Ricca treats the reconfiguring operation as a monumental undertaking, but he has displayed throughout the book a penchant from dramatizing incidents—including a generous helping of child and adolescent psychology in fleshing out the story of Siegel’s youth and Shuster’s. The early chapters in the book are novelistic rather than documentary.

The story that wound up the lead feature in Action Comics No.1 is a headlong dash of action, beginning with Superman leaping through the night air carrying a bound and gagged woman to the governor’s mansion in order to win the release of another woman, who is innocent of the crimes the woman under Superman’s arm has committed. Superman barges into the governor’s quarters, ripping doors off their hinges, and persuades the governor that the wrong woman is about to be executed. This episode, Jones opines, is a fragment from the more lurid version of Superman that Siegel and Shuster tailored for men’s magazines.

In the rest of the inaugural tale, Superman beats up a wife-beater, takes fellow reporter Lois Lane out for dinner and dancing as Clark Kent, rescues her from a gang of kidnaping hoodlums as Superman, and tackles corruption in the nation’s capital. The relationship between Clark and Lois, her ignoring him as a wimp and his doing better reporting on important stories, is broached, promising more lively times ahead.

With that, Superman was on his way to iconic status in American culture. In response to the character’s startling newsstand popularity, the Superman title was assembled to hit newsstands in mid-May 1939—the first comic book devoted to the exploits of a single character. At this point, Gaines emerges as the mover and shaker for Superman.

The production of at least the first issue of Superman was supervised by Gaines, who dictated content, virtually page by page. Daniels quotes from Gaines’ March 27, 1939 letter to Siegel: “We have decided that for the first six pages of the Superman book, we would like you to take the first page of ‘Superman’ which appears in Action Comics No.1 and, by elaborating on this one page, using different ideas than those contained on this page, work up two introductory pages.”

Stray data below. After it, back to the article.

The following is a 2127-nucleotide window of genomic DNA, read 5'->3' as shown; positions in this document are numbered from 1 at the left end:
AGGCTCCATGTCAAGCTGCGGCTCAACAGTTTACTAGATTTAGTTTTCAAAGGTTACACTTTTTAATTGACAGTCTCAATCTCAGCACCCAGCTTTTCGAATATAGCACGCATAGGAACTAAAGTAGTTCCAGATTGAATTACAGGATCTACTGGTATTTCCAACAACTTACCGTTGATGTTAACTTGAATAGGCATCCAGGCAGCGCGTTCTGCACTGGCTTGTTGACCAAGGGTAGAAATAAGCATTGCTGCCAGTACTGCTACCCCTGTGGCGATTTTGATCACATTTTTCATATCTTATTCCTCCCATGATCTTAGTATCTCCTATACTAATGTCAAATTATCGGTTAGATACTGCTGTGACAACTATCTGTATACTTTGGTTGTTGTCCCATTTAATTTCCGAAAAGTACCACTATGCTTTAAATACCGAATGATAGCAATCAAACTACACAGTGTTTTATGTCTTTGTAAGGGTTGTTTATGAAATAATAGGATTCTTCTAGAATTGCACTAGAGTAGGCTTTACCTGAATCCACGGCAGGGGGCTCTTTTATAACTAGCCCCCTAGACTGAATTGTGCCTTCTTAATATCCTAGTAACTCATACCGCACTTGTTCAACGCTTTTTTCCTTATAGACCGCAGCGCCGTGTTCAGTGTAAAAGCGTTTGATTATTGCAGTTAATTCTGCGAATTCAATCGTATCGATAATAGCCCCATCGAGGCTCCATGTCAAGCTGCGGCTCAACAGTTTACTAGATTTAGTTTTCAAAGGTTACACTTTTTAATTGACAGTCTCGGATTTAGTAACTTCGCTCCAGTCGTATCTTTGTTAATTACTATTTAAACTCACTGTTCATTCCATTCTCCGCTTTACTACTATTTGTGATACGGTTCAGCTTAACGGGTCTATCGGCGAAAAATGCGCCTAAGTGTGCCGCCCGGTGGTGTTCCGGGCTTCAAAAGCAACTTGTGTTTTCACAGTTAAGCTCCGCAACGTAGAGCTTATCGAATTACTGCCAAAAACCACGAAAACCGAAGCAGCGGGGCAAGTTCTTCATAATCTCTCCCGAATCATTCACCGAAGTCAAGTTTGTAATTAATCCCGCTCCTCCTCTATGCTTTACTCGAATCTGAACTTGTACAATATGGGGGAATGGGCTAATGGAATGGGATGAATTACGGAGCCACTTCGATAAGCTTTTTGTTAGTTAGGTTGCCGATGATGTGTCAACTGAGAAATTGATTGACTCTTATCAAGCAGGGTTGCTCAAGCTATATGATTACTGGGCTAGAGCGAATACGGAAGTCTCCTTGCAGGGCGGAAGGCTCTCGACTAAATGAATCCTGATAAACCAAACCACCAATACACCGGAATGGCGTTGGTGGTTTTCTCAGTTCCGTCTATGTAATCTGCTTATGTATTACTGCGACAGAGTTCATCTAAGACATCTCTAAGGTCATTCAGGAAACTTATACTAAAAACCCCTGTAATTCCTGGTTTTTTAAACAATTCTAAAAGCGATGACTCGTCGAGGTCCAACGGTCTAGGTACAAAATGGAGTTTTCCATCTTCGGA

Gaines also specified a page that would offer “Scientific Explanations of Superman’s Amazing Strength” and “four pages of a thrilling episode which results in Superman becoming a reporter.”

With a desk at McClure Syndicate, Gaines was also chiefly responsible for the syndication of the comic strip incarnation that debuted just a few months before, on January 16. Once the newsstand success of the character had been determined, Gaines easily persuaded McClure to take on the feature. But it wasn’t exactly that mythical newsstand survey after the fourth issue of Action Comics that swung the deal.

Gaines and Donenfeld knew well before then that they had a hit on their hands. Tye explains that magazine distributors and newsstand dealers kept an eye on sales from the start, particularly with a new title. Twice a month—fifteen days after the magazines were delivered and again at the end of that month—dealers counted the books on display and reported the numbers sold to the distributor, using penny postcards that the distributor had left behind for the purpose. It was a crude method, fraught with hit-or-miss pitfalls, but it was supported by the more exact tally that was made when delivery trucks picked up unsold magazines as they delivered the new issue.

Even after the first issue of Action Comics, Donenfelt and Liebowitz knew the title was a success: the first issue sold 64 percent of its print run, and anything over 50 percent guaranteed a profit.

According to Tye, they ran that in-magazine questionnaire in No.4 simply to refine their interpretation of the meaning of the sales figures. And by even less scientific means—sending “agents around Manhattan to check demand at kiosks and drugstores”—they’d determined that Superman was the likely reason for the title’s success. Maybe this haphazard “survey” produced the legendary anecdote about hoards of youngsters asking for “the magazine with Superman in it.”

In any event, the results of the fourth issue’s questionnaire confirmed the publisher’s suppositions. Cover-dated September, Action Comics No.4 probably hit newsstands in late July or early August. By September, Gaines had raised the question of syndication with the officials at McClure.

Donenfeld, as the man whose company owned the rights to Superman, was deeply engaged in negotiating the syndicate deal. He held out for 40% of the proceeds, an astronomical amount. Syndicates usually split the profits (net income) 50/50 with cartoonists; Donenfeld’s deal presumably left only 60% of the profits to be shared by McClure and Siegel/Shuster. But Donenfeld held the rights and had the leverage: Tye cites figures that show sales of Action Comics had climbed steadily with each issue.